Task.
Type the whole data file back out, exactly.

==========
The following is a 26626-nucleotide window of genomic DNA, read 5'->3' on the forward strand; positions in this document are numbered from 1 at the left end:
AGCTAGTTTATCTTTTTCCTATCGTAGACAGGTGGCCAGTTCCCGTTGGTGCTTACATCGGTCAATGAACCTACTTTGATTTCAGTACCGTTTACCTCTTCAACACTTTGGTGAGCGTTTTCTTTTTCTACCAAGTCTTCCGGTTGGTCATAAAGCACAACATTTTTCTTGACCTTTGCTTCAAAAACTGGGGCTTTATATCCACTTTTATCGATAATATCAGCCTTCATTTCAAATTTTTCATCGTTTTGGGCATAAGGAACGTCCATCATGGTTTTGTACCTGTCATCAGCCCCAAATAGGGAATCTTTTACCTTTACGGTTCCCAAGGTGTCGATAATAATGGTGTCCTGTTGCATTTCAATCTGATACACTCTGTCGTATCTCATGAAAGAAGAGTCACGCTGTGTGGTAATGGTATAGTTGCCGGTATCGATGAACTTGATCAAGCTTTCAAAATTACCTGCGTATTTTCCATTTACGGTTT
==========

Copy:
The following is a 26626-nucleotide window of genomic DNA, read 5'->3' on the forward strand; positions in this document are numbered from 1 at the left end:
AGCTAGTTTATCTTTTTCCTATCGTAGACAGGTGGCCAGTTCCCGTTGGTGCTTACATCGGTCAATGAACCTACTTTGATTTCAGTACCGTTTACCTCTTCAACACTTTGGTGAGCGTTTTCTTTTTCTACCAAGTCTTCCGGTTGGTCATAAAGCACAACATTTTTCTTGACCTTTGCTTCAAAAACTGGGGCTTTATATCCACTTTTATCGATAATATCAGCCTTCATTTCAAATTTTTCATCGTTTTGGGCATAAGGAACGTCCATCATGGTTTTGTACCTGTCATCAGCCCCAAATAGGGAATCTTTTACCTTTACGGTTCCCAAGGTGTCGATAATAATGGTGTCCTGTTGCATTTCAATCTGATACACTCTGTCGTATCTCATGAAAGAAGAGTCACGCTGTGTGGTAATGGTATAGTTGCCGGTATCGATGAACTTGATCAAGCTTTCAAAATTACCTGCGTATTTTCCATTTACGGTTT